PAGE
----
The 5-year-old mare Never Tell Lynda was walking toward the paddock on the track when she reared, twisted and fell, hitting her head, said her trainer, Kenneth Wirth. She died before the first race of the day at the track that's home to the Kentucky Derby.
A heartbroken Wirth later said the horse was startled by what Wirth thinks was the sound of a starting gate bell coming from a commercial on Churchill's massive new video board. The system includes 750 speakers.
"We teach horses to break from that," he said. "And you've got it on a loud speaker that everybody in a two-city block can hear. Well, what's she going to do? She thinks she's supposed to take off. And that's what she did. And when she did, she lunged and she lost her balance and went down."
The fall was not witnessed by any of the track veterinarians, but staff rushed to her aid, said Will Farmer, chief racing veterinarian for the Kentucky Horse Racing Commission.
"It was quickly evident that this horse was in the process of expiring," he said. "To ease her suffering, one of our veterinarians euthanized her."
A necropsy will be performed on the horse, but the clinical signs matched the trainer's description, Farmer said.
Wirth said the mare was being schooled, meaning she was not entered in the race but was doing a walk-through to prepare her for future races.
A Churchill Downs spokesman said the "extremely rare" schooling accident was heartbreaking.
"Our thoughts and prayers are with her connections," said track spokesman Darren Rogers. "We're currently gathering facts and talking with people about what might have led to Never Tell Lynda's accident. ... The health and safety of our human and equine athletes remains our highest priority."
Wirth said the sound system was "way too loud" at the time of the accident.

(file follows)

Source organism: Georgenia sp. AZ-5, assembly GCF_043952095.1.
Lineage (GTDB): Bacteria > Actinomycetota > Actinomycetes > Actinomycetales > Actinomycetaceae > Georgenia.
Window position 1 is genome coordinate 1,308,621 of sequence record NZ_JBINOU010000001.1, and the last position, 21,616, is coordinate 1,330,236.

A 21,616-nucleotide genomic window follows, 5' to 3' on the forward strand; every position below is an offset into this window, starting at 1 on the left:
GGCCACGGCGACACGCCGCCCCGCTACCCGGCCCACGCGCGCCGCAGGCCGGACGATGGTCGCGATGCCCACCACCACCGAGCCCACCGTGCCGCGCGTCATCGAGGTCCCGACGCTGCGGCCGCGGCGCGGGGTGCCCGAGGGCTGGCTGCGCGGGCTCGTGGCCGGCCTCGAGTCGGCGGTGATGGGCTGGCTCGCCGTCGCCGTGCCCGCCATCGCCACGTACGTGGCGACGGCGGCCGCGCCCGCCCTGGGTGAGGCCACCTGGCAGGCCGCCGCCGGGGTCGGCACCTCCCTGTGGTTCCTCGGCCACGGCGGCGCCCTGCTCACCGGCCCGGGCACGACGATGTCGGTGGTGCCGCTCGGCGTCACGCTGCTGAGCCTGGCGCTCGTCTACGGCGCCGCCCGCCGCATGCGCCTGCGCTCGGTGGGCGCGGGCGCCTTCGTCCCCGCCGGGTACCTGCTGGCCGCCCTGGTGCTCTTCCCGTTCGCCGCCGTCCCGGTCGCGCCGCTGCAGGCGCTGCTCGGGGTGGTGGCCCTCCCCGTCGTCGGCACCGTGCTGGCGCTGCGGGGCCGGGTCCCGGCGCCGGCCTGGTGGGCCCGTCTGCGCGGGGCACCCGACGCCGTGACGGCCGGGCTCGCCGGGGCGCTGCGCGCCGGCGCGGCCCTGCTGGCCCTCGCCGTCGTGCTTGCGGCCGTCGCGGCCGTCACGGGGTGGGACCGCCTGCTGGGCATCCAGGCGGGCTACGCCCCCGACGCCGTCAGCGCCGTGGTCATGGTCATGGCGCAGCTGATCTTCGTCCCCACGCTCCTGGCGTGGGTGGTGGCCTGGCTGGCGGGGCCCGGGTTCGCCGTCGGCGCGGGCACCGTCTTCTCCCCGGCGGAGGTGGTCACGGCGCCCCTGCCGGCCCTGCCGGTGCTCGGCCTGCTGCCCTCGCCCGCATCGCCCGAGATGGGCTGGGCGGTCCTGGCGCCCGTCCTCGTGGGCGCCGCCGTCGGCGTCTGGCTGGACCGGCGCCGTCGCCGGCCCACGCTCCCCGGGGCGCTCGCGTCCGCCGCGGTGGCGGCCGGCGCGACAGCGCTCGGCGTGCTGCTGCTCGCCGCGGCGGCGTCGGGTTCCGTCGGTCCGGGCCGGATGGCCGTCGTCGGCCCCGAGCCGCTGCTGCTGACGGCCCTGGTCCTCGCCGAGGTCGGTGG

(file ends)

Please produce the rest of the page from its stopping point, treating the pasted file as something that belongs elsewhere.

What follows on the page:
"The only thing you can blame is the music," Wirth said. "They've got to do something about it. ... The horses are the main thing here."
Another trainer, Dale Romans, said he hasn't seen any of his horses become startled by Churchill's sound system.
"It's one of those things, you try to think of everything," he said. "They just didn't think of this happening."
Romans said the track needs to "step up, do what's right and fix it" to prevent similar tragedies.
"We can't bring her back," he said. "All we can do, in her sacrifice, is to make sure that it never happens again."
The video board looming over the backstretch has become a new bragging point for Churchill.
The track's newest landmark made its debut in the days leading up to the Kentucky Derby this spring. Towering 170 feet over the backstretch, the high-definition, $12 million video screen is bigger than three basketball courts.
The horse's death is the latest in what's been a tough stretch for Churchill Downs this spring.
The famed track drew criticism from some of its fans for taking a bigger cut of the money bettors place on its races. The decision came after Kentucky lawmakers rejected the racing industry's latest effort to add slot machines to generate more cash to boost prize money for horse owners.
Hall of Fame jockey Ron Turcotte, who rode Secretariat to Triple Crown glory, said he skipped this year's Derby after being snubbed by the track's management. Turcotte, who is paralyzed, said he couldn't get a parking spot during his last Derby Day visit, and then couldn't even get into the track to watch last year's race. The track said any snub was the result of a "communication breakdown."
Then, Steve Coburn, co-owner of this year's Derby and Preakness winner, California Chrome, lashed out at Churchill Downs after the Preakness, which is held at the Pimlico Race Course in Maryland.
"Churchill Downs needs to call Maryland to get a lesson in hospitality," Coburn said. "These people right here, they've treated us like royalty."